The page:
Technical advances

It too is technically advanced. As well as the 48-volt mild-hybrid system (which chips in an extra 22hp and 250Nm of torque to the already-ample 435hp and 520Nm) there’s also an electric turbo for low-speed response. Not only does the electric turbo spin up all-but instantaneously to eliminate turbo lag, it also huffs spare air through the conventional, exhaust-driven turbo to speed up the responses at higher RPM. The result is an engine which feels ludicrously muscular across the entire rev range, yet which returns a saintly (by AMG standards) 200g/km of 8.7-litres per 100km.

The 350d (there seems no point in paying the extra to trade-up to a 400d) will be the best-seller in Ireland for now, at least until a new 250d four-cylinder diesel model arrives. Mercedes Ireland reckons it will shift around 140 in a full year, a surprisingly large number given (a) what an excellent car the more affordable E-Class is and (b) how much extra the CLS is going to cost (around €78,000 for a basic model).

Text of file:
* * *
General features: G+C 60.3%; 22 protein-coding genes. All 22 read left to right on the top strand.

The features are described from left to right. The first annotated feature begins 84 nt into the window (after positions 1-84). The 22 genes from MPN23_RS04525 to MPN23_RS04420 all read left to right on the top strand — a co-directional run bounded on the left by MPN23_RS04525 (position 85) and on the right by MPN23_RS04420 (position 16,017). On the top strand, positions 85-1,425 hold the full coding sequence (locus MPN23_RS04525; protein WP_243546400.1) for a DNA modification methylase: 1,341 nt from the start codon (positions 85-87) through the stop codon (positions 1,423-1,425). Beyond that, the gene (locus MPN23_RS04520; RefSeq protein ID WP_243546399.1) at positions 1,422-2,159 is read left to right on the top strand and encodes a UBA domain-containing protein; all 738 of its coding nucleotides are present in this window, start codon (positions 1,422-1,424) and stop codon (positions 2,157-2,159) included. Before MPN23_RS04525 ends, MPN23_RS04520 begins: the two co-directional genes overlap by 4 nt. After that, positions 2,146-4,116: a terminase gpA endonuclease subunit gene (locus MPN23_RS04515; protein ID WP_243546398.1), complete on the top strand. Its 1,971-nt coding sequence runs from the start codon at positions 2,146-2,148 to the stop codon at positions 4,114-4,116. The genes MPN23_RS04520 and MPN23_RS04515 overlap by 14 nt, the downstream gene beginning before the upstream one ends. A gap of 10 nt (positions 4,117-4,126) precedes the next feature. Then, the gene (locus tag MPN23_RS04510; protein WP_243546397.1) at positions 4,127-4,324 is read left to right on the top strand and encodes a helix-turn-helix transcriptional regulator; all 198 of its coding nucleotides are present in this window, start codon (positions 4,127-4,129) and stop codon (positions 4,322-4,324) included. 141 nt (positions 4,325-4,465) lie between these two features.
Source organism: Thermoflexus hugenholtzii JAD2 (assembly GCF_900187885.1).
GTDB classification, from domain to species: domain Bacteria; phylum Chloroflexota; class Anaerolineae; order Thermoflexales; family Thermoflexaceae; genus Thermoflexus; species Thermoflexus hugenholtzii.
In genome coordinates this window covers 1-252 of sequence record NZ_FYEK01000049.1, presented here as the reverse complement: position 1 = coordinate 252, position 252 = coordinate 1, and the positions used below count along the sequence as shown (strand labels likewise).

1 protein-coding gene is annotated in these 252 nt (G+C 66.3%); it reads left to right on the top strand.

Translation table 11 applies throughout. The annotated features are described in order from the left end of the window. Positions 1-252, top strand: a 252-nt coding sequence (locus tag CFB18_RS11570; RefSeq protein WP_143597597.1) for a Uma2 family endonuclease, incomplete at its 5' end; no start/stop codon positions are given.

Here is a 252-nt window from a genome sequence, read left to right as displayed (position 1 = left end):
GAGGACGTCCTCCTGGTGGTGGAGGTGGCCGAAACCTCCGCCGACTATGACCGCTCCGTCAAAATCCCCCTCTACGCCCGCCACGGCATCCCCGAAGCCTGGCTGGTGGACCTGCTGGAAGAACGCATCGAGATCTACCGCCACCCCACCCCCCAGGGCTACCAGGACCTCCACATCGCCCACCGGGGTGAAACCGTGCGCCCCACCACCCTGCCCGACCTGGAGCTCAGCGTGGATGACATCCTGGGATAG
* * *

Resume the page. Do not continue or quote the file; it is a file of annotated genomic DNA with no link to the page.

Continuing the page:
Pretty enough? Not sure yet, to be honest, but there’s no question that when it comes to engineering and technology, this new CLS is little short of a tour-de-force.

It’s quiet and composed, relaxed but capable of invigorating on the right road, and utterly effortless
It’s quiet and composed, relaxed but capable of invigorating on the right road, and utterly effortless

The lowdown: Mercedes-Benz CLS 350d 4MATIC

Price: from circa €78,000 as tested.

Power: 286hp.

Torque: 600Nm.

0-100kmh: 5.7sec.

Top speed: 250kmh.

Claimed economy: 50.4mpg (5.6 litres/100km).

CO2 emissions: 148g/km.

Motor tax: €390.

Verdict: Perhaps not as outright gorgeous as it should be, but excellent to drive and with a fantastic diesel engine. AMG 53 hybrid is a proper thriller.

Our rating: 4/5